Tell us about your role?
We have five engineering ‘squads’ at BVNK, each supporting separate parts of our business. I lead the one for trade and treasury. (The other four are core banking, payments, onboarding and merchant experience.) Half of my job is to make sure that our products work; the other half is building what we need for the future. So I work closely with our product manager and developers on the roadmap. We work out what our services and experiences will need to look like in the coming quarter, and then reverse engineer those visions into the practical steps we need to take to get there. Ultimately we’re trying to answer three questions: What’s desirable? What’s possible? What’s acceptable?
Talk us through a typical day?
We start each day with a stand-up meeting. The aim of both is to ensure that technology, product and development are completely in-sync, and to flag any issues. The rest of my day is really defined by where we are with a product build. Early in a project I’ll be interrogating and fleshing out the product brief, and making a start on tasks to kickstart things; if it’s closer to launch then I’ll be doing a lot of testing. Between that, I’m coding and debugging. I also have to be ready to jump across to other squads if they need assistance to get a feature shipped or if there's an issue with the code in their domain.
What’s the culture like at BVNK?
It’s fun and supportive. It’s a genuine meritocracy. We believe that anyone is capable of having the best idea, regardless of their experience or seniority, so we make sure all opinions get heard. So from day one you feel very supported to contribute. This is super important in technology because the products we build benefit from having lots of different perspectives. Working in any business after a while you can start to suffer from groupthink and bias. New colleagues bring new viewpoints. That’s something we must protect as we grow rapidly, and avoid becoming a place where decisions and instructions are delivered from the top down.
Tell us about your career before BVNK?
I joke that my career began as a kid, because I’ve always had a natural aptitude for technology so I always knew I would go into the IT field. I became a software engineer straight out of university, so not a lot has changed in the last five years. But it’s such a broad profession that I’m always finding new things to do, be it day-to-day maintenance, data integration, product implementation, or application development. I’ve mainly worked with startups, which I enjoy because you get to see more of the business and have more influence. Also, because you’re building solutions from scratch, you can be a lot more creative with a blank canvas.
What made you move to BVNK?
Initially I was placed with BVNK by an outsourcing agency. I was only meant to stay for a few months, but I loved it from the start and angled to be taken on full-time. As I said, I prefer working in startups. But I was really attracted to the people here. Everyone was really passionate, but in a way that felt bigger than their job or even the company. I got this real sense that everyone believes that crypto can make payments much more efficient and more accessible, and that’s ultimately the mission we are all on. Because I joined during lockdown, I didn’t get to be in-person with colleagues for six months. When I did, it was for a company wide event…and wow did I feel that passion amplified!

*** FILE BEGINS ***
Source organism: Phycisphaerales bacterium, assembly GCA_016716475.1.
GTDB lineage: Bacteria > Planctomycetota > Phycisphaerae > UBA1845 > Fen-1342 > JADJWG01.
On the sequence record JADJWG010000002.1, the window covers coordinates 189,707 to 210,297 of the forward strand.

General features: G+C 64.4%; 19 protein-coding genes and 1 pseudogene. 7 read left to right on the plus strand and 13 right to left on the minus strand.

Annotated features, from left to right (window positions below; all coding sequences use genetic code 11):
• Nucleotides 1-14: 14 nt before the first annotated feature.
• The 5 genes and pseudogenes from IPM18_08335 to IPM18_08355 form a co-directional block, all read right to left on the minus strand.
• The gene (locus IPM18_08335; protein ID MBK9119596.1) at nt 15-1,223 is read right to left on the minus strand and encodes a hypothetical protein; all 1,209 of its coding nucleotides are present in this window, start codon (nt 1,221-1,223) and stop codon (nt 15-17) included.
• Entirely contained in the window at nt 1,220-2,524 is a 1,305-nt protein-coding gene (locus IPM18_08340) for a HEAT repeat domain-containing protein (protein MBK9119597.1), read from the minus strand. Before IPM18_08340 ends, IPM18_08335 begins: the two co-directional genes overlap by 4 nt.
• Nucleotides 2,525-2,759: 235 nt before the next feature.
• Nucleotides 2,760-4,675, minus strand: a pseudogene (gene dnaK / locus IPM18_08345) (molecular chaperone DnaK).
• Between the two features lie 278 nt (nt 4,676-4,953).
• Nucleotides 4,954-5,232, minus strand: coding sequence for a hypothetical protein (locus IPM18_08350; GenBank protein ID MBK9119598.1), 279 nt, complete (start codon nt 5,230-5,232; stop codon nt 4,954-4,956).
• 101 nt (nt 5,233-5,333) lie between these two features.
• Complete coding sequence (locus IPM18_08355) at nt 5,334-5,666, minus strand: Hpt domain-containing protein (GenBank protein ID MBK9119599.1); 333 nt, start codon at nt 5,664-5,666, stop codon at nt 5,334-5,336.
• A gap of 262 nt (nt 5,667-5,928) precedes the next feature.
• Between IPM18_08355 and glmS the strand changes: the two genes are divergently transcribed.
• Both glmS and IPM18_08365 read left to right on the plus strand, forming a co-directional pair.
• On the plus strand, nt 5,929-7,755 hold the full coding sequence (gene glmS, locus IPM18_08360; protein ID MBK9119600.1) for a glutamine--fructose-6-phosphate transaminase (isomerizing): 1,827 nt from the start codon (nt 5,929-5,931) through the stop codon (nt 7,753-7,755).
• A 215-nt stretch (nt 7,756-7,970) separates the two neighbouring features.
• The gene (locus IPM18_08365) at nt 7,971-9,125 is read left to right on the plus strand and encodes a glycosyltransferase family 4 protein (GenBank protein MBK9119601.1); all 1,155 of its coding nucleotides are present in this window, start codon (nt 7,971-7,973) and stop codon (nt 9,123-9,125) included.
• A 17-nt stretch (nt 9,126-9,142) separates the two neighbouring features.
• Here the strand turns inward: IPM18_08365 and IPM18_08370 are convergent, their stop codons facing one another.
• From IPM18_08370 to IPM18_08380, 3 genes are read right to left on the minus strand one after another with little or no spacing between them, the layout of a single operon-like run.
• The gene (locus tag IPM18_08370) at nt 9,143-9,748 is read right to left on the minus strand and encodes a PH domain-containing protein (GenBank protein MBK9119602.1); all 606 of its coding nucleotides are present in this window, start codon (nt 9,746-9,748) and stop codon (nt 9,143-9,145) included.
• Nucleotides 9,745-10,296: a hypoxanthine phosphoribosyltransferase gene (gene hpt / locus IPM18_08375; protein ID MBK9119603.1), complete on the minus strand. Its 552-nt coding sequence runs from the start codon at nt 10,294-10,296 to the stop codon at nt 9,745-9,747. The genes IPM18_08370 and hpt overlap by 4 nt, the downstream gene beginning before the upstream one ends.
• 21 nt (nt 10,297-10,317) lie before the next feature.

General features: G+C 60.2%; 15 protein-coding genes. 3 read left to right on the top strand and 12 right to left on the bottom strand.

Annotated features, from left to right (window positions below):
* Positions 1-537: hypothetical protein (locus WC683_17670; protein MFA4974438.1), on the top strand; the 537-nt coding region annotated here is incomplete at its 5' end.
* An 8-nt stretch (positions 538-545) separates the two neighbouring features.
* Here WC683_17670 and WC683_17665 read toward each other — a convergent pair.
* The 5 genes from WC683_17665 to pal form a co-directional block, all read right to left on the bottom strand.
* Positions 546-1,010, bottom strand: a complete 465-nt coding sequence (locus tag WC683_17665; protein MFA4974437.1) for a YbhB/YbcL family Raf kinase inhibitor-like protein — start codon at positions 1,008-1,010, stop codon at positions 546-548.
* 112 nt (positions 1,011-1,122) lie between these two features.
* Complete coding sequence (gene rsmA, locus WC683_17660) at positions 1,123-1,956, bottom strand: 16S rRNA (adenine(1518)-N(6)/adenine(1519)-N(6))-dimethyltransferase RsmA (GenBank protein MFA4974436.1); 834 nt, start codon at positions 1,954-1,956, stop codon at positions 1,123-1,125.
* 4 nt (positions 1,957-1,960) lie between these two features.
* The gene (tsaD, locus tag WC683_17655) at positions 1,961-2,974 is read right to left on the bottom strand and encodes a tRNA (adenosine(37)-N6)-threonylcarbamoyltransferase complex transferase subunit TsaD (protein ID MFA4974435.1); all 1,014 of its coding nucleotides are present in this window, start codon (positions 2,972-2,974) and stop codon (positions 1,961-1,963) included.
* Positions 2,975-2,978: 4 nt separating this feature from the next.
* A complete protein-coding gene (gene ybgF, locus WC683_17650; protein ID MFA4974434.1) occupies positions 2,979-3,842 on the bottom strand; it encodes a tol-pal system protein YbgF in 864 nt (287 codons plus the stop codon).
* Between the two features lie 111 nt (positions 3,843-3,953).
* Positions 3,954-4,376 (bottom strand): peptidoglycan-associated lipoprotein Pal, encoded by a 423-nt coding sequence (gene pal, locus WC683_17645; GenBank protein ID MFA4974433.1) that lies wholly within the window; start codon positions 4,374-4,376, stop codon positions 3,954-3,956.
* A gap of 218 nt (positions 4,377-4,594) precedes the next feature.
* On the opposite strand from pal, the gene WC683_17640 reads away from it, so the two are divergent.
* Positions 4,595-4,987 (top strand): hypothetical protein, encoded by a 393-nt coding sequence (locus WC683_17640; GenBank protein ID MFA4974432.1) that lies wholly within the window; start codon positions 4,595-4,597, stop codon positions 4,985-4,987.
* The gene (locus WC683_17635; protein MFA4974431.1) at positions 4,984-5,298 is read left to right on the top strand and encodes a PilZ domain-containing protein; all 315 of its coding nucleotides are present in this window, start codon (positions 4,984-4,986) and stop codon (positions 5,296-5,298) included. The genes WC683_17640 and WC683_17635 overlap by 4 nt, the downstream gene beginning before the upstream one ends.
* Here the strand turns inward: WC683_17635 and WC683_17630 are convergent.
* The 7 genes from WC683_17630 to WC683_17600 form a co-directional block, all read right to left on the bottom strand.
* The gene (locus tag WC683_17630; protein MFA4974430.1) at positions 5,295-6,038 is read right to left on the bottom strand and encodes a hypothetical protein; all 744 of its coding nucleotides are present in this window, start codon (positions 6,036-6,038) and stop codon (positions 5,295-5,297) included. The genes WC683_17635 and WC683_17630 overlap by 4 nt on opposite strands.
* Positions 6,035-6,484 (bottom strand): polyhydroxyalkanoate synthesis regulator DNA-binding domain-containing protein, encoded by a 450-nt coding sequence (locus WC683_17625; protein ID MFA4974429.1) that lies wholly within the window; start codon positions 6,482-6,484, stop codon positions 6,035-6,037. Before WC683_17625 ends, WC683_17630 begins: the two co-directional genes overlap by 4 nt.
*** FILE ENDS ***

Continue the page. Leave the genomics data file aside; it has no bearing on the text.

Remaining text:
What’s been the best lesson from your career?
Ask questions. No matter how stupid they may sound in your head. The alternative is not knowing something when you really should, which will end up putting you in a far more embarrassing position later.
What’s exciting you professionally right now?
Web3. It must be like how people felt at the emergence of the internet, except few could predict back then how that would turn out! We’re so early into Web3, nobody really knows where it’s going to go. But when you look at banking and payments, it feels like this is a once-in-a-generation opportunity to make a massive dent in some of the world’s big problems, such as financial inclusivity, ownership rights and transparency. Then you think about some of the day-to-day banking and payment applications it can have—fixing all those really annoying things we have just come to accept like slow payments, high fees and general inconvenience—and you can’t help but feel this is a turning point in history.
And what’s got you concerned?
With any new technology, there’s always a danger of it falling into the wrong hands and not being applied for the greater good. By its very nature, web3 is democratic and equitable, so it’s more protected from that viewpoint. But something we all need to be aware of and be ready to defend.
Any advice for someone just starting out in your field?
Be persistent. A career in technology starts with a very steep learning curve. (To be honest, that learning curve never seems to flatten!) But keep plugging away. Keep learning and studying, even when it’s not for any specific qualification. One day, everything will click. And when that happens, the best profession in the world opens up to you.
What about life outside of work?
I’m a big gamer. Fortnite and Overwatch 2 take up most of my free time these days. I’m not sure where I’m going to squeeze in time for the new God Of War when it comes out!.
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